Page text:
Tuesday, July 13, 2010

The Sex Question

I am currently reading A New Kind of Christianity - Ten Questions That Are Transforming The Faith by Brian D. McLaren. I must admit that it is a much better book than I suspected.

Starting from the back of the book and reading Chapter 22 first - Conclusion: A New Kind of Christianity, gave me the motivation to plow ahead reading from back to front each chapter in descending order. (This has been a useful practice that helps me determine whether or not to actually begin reading an entire book.)

Chapter 17 is entitled: Can We Find a Way to Address Human Sexuality Without Fighting About It?

The chapter begins with this admission from Brian:

"I don't want to be closed-minded or judgmental, but in good conscience I simply can't approve of the lifestyle. I believe it's a choice, although upbringing and genetics may have a role. Freedom has limits - one limit being where others are hurt by a chosen lifestyle. And this lifestyle, there can be no mistake, is hurting a lot of people. Families are being torn apart by it, and churches too. There is absolutely no question about God's opinion on this lifestyle if we begin with the Bible. This orientation and the behaviors associated with it are thoroughly condemned by Jesus. He was compassionate toward all kinds of people, but he had an absolute and uncompromising commitment to confront and expose one group: those who dishonor themselves and others by engaging in this lifestyle and its practices.

When people choose this lifestyle, they often cut themselves off from everyone who doesn't agree with them. They end up being assimilated and absorbed in closed communities where only their own voices and views are heard, and everyone who disagrees is mocked and condemned, often with very strong language. Some, after giving themselves over completely to the lifestyle, have a crisis of conscience. But when they want to leave, their leaders and peers depict their changing perspective as a betrayal, and pressure them to stay, often using fear tactics to intimidate them and keep them in their gated community. Special ministries have formed to help people exit the lifestyle, recover from the abuse and pain the community has been known to impose, and be reoriented to a healthier life and perspective. But even with professional therapy, many people feel they have been wounded for life by their years in this lifestyle.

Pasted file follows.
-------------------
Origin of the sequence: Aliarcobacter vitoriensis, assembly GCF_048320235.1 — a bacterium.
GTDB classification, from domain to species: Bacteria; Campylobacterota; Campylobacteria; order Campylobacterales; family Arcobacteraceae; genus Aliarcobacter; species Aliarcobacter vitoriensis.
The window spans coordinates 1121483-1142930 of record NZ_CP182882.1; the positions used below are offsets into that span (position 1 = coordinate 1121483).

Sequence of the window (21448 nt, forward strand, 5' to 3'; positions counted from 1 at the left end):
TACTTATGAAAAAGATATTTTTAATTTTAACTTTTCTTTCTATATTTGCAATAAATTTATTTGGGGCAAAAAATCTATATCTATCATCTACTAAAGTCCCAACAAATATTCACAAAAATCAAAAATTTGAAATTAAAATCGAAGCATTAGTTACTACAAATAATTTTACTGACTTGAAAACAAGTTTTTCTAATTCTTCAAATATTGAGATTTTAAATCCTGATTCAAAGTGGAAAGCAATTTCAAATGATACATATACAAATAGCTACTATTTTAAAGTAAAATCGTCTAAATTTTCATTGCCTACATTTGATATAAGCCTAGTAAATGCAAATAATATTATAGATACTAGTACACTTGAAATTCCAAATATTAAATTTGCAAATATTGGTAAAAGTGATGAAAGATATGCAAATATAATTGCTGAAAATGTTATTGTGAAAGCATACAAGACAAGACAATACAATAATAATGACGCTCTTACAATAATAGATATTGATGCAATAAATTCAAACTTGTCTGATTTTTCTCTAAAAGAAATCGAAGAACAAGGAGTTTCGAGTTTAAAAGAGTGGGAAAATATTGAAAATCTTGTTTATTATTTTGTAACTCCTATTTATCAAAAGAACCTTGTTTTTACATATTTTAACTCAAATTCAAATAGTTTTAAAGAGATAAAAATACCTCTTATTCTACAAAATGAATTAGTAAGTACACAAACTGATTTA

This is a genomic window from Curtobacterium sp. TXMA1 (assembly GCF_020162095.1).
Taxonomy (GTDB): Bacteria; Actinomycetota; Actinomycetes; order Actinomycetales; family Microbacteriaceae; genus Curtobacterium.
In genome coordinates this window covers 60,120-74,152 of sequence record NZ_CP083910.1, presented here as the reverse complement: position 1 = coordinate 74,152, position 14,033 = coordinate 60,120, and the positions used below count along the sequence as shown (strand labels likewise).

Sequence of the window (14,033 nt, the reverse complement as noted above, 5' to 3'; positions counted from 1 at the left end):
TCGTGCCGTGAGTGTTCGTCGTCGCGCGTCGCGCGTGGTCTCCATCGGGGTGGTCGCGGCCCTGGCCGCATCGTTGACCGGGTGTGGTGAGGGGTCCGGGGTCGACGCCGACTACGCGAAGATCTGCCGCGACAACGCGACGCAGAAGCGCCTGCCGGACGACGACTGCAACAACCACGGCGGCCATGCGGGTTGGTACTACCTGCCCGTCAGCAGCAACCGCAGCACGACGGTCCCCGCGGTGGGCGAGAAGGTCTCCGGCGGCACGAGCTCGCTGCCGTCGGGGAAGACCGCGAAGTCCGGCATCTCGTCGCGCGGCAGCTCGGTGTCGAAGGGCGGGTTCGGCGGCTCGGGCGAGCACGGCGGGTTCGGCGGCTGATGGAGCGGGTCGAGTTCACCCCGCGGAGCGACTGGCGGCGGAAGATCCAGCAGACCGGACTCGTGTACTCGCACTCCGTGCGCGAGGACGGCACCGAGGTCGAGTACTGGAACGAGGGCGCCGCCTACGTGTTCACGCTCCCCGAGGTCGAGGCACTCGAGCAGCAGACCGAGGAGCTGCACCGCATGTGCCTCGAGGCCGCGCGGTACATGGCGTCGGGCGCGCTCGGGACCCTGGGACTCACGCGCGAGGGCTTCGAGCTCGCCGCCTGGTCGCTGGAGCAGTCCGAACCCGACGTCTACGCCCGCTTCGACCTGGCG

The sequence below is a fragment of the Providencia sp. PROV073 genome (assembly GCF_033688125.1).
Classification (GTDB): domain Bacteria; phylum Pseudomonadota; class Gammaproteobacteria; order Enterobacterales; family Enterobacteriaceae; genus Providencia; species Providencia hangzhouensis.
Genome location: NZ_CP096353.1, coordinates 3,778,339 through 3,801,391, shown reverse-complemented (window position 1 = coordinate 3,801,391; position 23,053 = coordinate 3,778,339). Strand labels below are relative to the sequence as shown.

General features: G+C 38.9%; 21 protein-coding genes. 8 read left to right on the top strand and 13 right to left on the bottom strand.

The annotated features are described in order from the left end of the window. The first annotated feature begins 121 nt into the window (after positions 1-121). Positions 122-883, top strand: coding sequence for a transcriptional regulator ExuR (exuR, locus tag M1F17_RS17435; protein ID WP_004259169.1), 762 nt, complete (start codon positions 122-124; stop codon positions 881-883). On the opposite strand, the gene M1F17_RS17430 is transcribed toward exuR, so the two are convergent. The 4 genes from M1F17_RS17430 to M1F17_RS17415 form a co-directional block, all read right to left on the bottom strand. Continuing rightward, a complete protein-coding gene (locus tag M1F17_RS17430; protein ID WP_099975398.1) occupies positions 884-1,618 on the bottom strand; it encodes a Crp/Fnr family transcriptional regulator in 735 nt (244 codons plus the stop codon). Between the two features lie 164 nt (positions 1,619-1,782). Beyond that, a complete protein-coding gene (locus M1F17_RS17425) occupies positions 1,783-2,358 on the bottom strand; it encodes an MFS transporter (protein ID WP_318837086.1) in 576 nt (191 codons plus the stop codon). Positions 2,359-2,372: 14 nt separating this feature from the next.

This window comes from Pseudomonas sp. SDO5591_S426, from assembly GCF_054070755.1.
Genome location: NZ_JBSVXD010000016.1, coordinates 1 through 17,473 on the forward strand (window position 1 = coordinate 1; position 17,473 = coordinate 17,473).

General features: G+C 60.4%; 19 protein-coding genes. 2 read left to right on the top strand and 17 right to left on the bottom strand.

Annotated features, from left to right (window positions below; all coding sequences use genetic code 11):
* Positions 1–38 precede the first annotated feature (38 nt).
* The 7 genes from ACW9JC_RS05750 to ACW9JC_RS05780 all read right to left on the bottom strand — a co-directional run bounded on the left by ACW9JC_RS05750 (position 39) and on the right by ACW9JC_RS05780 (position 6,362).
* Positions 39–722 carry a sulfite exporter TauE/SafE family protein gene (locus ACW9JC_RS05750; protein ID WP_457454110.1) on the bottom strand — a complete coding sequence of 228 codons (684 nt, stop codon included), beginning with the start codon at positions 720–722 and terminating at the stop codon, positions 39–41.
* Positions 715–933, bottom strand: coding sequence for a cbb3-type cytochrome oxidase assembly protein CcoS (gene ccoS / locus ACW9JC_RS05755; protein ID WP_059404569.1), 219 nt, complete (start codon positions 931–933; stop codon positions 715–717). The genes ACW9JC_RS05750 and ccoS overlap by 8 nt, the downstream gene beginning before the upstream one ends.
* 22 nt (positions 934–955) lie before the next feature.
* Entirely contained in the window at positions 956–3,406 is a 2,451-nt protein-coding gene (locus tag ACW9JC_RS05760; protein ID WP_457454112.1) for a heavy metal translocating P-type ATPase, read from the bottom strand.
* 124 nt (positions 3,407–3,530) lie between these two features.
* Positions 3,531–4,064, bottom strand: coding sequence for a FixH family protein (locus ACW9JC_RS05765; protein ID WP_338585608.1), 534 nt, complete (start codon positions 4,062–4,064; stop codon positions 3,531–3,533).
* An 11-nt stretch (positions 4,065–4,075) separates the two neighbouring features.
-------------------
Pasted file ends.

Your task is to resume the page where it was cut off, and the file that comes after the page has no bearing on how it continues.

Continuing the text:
Advocates of this lifestyle are eager to recruit others into their "love," as they call it. Through various organizations, they raise huge sums of money to recruit youth and children into their chosen way of life, and they have been extremely adept at using media - radio, TV, and now the Internet - to gain an aura of credibility and legitimacy. They organize huge and mass rallies to celebrate their growing clout and demonstrate that they are proud of who they are and what they stand for. Everyone knows how much influence they have in our political system, and how one political party in particular panders for their votes.